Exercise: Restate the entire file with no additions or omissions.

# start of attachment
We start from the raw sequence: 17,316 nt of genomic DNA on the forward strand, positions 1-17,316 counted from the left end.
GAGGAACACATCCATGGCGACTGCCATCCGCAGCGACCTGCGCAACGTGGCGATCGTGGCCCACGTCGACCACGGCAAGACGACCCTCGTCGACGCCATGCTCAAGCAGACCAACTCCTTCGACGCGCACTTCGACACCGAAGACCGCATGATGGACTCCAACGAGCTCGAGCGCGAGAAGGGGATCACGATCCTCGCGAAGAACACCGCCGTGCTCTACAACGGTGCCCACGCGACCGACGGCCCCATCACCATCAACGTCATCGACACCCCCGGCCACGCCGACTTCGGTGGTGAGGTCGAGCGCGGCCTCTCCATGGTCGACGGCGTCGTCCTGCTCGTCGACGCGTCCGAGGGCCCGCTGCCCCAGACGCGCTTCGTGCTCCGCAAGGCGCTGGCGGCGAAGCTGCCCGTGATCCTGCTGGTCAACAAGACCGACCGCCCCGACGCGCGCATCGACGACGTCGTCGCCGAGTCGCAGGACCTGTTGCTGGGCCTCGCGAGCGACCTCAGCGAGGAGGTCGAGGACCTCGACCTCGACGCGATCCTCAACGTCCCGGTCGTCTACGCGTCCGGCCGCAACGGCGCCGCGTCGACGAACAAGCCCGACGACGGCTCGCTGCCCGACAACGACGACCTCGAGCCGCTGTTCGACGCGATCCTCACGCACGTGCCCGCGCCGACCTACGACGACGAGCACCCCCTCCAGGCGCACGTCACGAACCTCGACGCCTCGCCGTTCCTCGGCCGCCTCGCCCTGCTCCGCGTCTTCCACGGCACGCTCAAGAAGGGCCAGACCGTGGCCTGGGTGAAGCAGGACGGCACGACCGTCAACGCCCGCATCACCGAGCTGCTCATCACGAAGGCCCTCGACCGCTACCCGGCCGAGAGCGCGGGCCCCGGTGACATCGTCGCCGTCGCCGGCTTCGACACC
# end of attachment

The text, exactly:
We start from the raw sequence: 17,316 nt of genomic DNA on the forward strand, positions 1-17,316 counted from the left end.
GAGGAACACATCCATGGCGACTGCCATCCGCAGCGACCTGCGCAACGTGGCGATCGTGGCCCACGTCGACCACGGCAAGACGACCCTCGTCGACGCCATGCTCAAGCAGACCAACTCCTTCGACGCGCACTTCGACACCGAAGACCGCATGATGGACTCCAACGAGCTCGAGCGCGAGAAGGGGATCACGATCCTCGCGAAGAACACCGCCGTGCTCTACAACGGTGCCCACGCGACCGACGGCCCCATCACCATCAACGTCATCGACACCCCCGGCCACGCCGACTTCGGTGGTGAGGTCGAGCGCGGCCTCTCCATGGTCGACGGCGTCGTCCTGCTCGTCGACGCGTCCGAGGGCCCGCTGCCCCAGACGCGCTTCGTGCTCCGCAAGGCGCTGGCGGCGAAGCTGCCCGTGATCCTGCTGGTCAACAAGACCGACCGCCCCGACGCGCGCATCGACGACGTCGTCGCCGAGTCGCAGGACCTGTTGCTGGGCCTCGCGAGCGACCTCAGCGAGGAGGTCGAGGACCTCGACCTCGACGCGATCCTCAACGTCCCGGTCGTCTACGCGTCCGGCCGCAACGGCGCCGCGTCGACGAACAAGCCCGACGACGGCTCGCTGCCCGACAACGACGACCTCGAGCCGCTGTTCGACGCGATCCTCACGCACGTGCCCGCGCCGACCTACGACGACGAGCACCCCCTCCAGGCGCACGTCACGAACCTCGACGCCTCGCCGTTCCTCGGCCGCCTCGCCCTGCTCCGCGTCTTCCACGGCACGCTCAAGAAGGGCCAGACCGTGGCCTGGGTGAAGCAGGACGGCACGACCGTCAACGCCCGCATCACCGAGCTGCTCATCACGAAGGCCCTCGACCGCTACCCGGCCGAGAGCGCGGGCCCCGGTGACATCGTCGCCGTCGCCGGCTTCGACACC